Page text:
“The Numbers” Offers A Realistic (And Relatable) Account Of Life With Diabetes
Whether you’ve had diabetes for years, are newly diagnosed, are pre-diabetic, or are simply here to support a friend or loved one who has diabetes, there are some statistics about the condition that might surprise you. For instance, did you know that in the United States alone, there are more than 29 million people living with diabetes? That’s 9.3% of the population! Or what about the fact that there are 1.4 million new cases of diabetes diagnosed every year? Or that while type 2 diabetes accounts for the majority of these diagnoses, each year about 15,000 adults, and 15,000 children are diagnosed with type 1? Did you know that in 2012, diabetes cost the U.S. an estimated $245 billion?
In my opinion, those are some pretty startling statistics. It paints a very important picture– one that depicts the tremendous impact diabetes is having on our economy, and offers insight into just how crucial it is to find a cure to this epidemic.
However, while those statistics are vital to establishing the importance of finding a cure and curbing diagnoses, they can also become the forest that causes us to lose sight of the trees, or in this case, the individual. It can be difficult, when looking at statistics like that to remember that each of those numbers are referring to people. People who are living their lives with diabetes. People who wake up each day and battle a condition that currently has no cure.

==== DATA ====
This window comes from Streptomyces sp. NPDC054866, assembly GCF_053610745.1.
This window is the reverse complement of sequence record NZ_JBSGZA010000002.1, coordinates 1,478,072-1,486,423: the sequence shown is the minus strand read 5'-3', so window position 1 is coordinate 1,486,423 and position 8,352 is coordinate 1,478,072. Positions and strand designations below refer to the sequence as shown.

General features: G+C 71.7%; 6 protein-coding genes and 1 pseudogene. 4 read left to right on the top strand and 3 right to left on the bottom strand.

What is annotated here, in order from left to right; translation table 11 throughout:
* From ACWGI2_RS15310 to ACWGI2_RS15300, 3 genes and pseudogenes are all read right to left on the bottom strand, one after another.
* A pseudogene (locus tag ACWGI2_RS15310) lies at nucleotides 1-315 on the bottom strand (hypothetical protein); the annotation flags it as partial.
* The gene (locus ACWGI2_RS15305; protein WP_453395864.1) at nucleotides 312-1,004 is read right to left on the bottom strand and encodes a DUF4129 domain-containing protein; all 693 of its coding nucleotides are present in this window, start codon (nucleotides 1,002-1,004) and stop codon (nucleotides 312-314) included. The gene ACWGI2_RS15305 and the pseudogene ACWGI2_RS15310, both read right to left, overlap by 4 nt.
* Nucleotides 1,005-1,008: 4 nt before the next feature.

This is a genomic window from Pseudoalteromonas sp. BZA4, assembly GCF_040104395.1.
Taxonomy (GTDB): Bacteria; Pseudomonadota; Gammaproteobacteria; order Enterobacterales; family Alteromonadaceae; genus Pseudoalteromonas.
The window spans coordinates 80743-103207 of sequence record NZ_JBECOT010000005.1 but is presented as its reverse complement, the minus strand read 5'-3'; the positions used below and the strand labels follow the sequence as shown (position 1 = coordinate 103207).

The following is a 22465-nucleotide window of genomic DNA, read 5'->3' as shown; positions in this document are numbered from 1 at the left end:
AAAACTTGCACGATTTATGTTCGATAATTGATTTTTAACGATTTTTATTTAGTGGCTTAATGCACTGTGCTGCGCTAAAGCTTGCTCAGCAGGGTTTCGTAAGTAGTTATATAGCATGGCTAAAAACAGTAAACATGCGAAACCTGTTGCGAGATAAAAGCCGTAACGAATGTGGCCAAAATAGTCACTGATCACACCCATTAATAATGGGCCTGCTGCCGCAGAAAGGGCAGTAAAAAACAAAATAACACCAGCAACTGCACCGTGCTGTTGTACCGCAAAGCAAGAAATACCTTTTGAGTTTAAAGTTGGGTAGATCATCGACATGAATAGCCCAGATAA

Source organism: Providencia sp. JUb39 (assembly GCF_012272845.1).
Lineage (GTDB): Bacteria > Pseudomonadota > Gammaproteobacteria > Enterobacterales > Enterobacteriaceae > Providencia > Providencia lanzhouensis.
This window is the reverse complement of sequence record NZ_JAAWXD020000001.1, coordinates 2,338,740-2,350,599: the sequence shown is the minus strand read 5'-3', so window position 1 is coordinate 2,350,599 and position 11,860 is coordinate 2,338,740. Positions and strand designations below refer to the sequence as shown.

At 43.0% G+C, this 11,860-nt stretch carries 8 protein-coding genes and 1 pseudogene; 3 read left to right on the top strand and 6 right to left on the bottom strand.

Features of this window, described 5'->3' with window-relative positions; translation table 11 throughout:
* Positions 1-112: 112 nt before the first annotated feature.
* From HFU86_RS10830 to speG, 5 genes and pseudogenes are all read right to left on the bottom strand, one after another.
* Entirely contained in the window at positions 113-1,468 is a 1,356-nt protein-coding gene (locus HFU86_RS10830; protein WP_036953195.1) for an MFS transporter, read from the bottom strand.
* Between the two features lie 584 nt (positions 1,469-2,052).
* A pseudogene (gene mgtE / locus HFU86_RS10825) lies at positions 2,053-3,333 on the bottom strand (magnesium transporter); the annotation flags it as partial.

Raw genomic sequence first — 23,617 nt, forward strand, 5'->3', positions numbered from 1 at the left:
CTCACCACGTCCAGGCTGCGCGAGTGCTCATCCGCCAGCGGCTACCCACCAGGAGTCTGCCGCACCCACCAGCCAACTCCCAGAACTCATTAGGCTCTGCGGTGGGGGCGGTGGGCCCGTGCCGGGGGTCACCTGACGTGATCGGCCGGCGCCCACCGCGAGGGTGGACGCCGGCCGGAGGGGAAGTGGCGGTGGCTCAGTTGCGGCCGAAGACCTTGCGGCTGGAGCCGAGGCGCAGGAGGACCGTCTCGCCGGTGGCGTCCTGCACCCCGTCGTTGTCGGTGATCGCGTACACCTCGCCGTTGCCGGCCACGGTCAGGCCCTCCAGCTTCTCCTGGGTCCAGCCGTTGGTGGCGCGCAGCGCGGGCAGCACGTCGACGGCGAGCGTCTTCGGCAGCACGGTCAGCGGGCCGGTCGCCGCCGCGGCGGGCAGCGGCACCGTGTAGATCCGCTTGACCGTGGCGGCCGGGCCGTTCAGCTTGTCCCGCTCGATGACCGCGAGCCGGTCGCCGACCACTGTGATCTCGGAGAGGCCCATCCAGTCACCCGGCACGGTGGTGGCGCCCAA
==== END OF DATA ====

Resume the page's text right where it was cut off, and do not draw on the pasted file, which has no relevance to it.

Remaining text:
And despite all of the staggering statistics that suggest otherwise, diabetes can make an individual feel very alone. It’s alienating, and reading that 29 million other people have the same diagnosis as you likely does little for most people in the way of easing that loneliness.
But the truth is, while your experience is unique to you as an individual, you aren’t alone. There are so many experiences that are shared by other people who are also battling this condition all day, every day. There are people who understand how you feel and what you’re going through. People who understand just how difficult it is to have diabetes.
The story in the video below is that of 10 year-old Katharine Wells. In the summer of 2015 she was diagnosed with type 1 diabetes. Katharine still remembers a time before she was diagnosed.
It’s important to remember that those statistics are more than just numbers. They’re people. People who, like Katharine, hope every day that there will be a cure in their lifetime. We think Katharine is an incredibly brave young lady, and are so happy that her family took the time to put together such a beautiful and real account of what it’s like to live with diabetes.
Take a look.